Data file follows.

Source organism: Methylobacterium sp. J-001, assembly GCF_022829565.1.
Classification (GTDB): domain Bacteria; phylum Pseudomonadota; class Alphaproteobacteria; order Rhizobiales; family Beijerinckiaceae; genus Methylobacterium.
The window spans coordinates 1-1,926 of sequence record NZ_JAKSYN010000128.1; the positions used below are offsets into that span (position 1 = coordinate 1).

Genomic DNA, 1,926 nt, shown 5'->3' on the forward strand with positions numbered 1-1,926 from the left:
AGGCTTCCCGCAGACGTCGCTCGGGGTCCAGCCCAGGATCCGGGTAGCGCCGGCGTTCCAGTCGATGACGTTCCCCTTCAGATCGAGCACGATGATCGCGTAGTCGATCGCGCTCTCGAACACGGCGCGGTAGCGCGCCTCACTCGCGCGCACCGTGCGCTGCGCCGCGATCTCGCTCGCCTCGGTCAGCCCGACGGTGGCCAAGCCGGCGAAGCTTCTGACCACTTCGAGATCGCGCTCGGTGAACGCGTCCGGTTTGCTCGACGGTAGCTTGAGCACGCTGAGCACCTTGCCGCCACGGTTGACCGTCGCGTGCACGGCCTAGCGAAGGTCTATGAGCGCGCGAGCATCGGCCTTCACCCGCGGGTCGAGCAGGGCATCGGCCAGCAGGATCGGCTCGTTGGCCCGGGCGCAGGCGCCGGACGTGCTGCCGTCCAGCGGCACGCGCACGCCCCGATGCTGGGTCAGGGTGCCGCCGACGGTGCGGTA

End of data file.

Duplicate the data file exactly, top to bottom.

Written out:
Source organism: Methylobacterium sp. J-001, assembly GCF_022829565.1.
Classification (GTDB): domain Bacteria; phylum Pseudomonadota; class Alphaproteobacteria; order Rhizobiales; family Beijerinckiaceae; genus Methylobacterium.
The window spans coordinates 1-1,926 of sequence record NZ_JAKSYN010000128.1; the positions used below are offsets into that span (position 1 = coordinate 1).

Genomic DNA, 1,926 nt, shown 5'->3' on the forward strand with positions numbered 1-1,926 from the left:
AGGCTTCCCGCAGACGTCGCTCGGGGTCCAGCCCAGGATCCGGGTAGCGCCGGCGTTCCAGTCGATGACGTTCCCCTTCAGATCGAGCACGATGATCGCGTAGTCGATCGCGCTCTCGAACACGGCGCGGTAGCGCGCCTCACTCGCGCGCACCGTGCGCTGCGCCGCGATCTCGCTCGCCTCGGTCAGCCCGACGGTGGCCAAGCCGGCGAAGCTTCTGACCACTTCGAGATCGCGCTCGGTGAACGCGTCCGGTTTGCTCGACGGTAGCTTGAGCACGCTGAGCACCTTGCCGCCACGGTTGACCGTCGCGTGCACGGCCTAGCGAAGGTCTATGAGCGCGCGAGCATCGGCCTTCACCCGCGGGTCGAGCAGGGCATCGGCCAGCAGGATCGGCTCGTTGGCCCGGGCGCAGGCGCCGGACGTGCTGCCGTCCAGCGGCACGCGCACGCCCCGATGCTGGGTCAGGGTGCCGCCGACGGTGCGGTA